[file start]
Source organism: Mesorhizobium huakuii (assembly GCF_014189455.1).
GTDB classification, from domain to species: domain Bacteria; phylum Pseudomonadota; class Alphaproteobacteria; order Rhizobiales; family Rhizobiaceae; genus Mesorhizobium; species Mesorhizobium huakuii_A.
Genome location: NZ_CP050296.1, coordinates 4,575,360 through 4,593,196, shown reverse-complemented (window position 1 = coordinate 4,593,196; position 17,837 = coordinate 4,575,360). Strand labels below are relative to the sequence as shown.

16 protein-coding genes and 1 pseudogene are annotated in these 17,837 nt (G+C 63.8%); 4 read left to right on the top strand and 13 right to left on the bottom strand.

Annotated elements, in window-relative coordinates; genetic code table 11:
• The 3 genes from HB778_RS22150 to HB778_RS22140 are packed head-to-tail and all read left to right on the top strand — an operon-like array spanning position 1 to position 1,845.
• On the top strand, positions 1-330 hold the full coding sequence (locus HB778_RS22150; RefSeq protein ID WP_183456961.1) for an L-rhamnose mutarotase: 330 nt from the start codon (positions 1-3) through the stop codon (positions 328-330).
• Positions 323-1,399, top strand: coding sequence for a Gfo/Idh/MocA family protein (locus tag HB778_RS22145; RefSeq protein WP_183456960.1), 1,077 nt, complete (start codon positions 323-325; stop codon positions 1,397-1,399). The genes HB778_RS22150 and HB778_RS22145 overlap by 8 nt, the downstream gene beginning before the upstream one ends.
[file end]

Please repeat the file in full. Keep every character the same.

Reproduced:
Source organism: Mesorhizobium huakuii (assembly GCF_014189455.1).
GTDB classification, from domain to species: domain Bacteria; phylum Pseudomonadota; class Alphaproteobacteria; order Rhizobiales; family Rhizobiaceae; genus Mesorhizobium; species Mesorhizobium huakuii_A.
Genome location: NZ_CP050296.1, coordinates 4,575,360 through 4,593,196, shown reverse-complemented (window position 1 = coordinate 4,593,196; position 17,837 = coordinate 4,575,360). Strand labels below are relative to the sequence as shown.

16 protein-coding genes and 1 pseudogene are annotated in these 17,837 nt (G+C 63.8%); 4 read left to right on the top strand and 13 right to left on the bottom strand.

Annotated elements, in window-relative coordinates; genetic code table 11:
• The 3 genes from HB778_RS22150 to HB778_RS22140 are packed head-to-tail and all read left to right on the top strand — an operon-like array spanning position 1 to position 1,845.
• On the top strand, positions 1-330 hold the full coding sequence (locus HB778_RS22150; RefSeq protein ID WP_183456961.1) for an L-rhamnose mutarotase: 330 nt from the start codon (positions 1-3) through the stop codon (positions 328-330).
• Positions 323-1,399, top strand: coding sequence for a Gfo/Idh/MocA family protein (locus tag HB778_RS22145; RefSeq protein WP_183456960.1), 1,077 nt, complete (start codon positions 323-325; stop codon positions 1,397-1,399). The genes HB778_RS22150 and HB778_RS22145 overlap by 8 nt, the downstream gene beginning before the upstream one ends.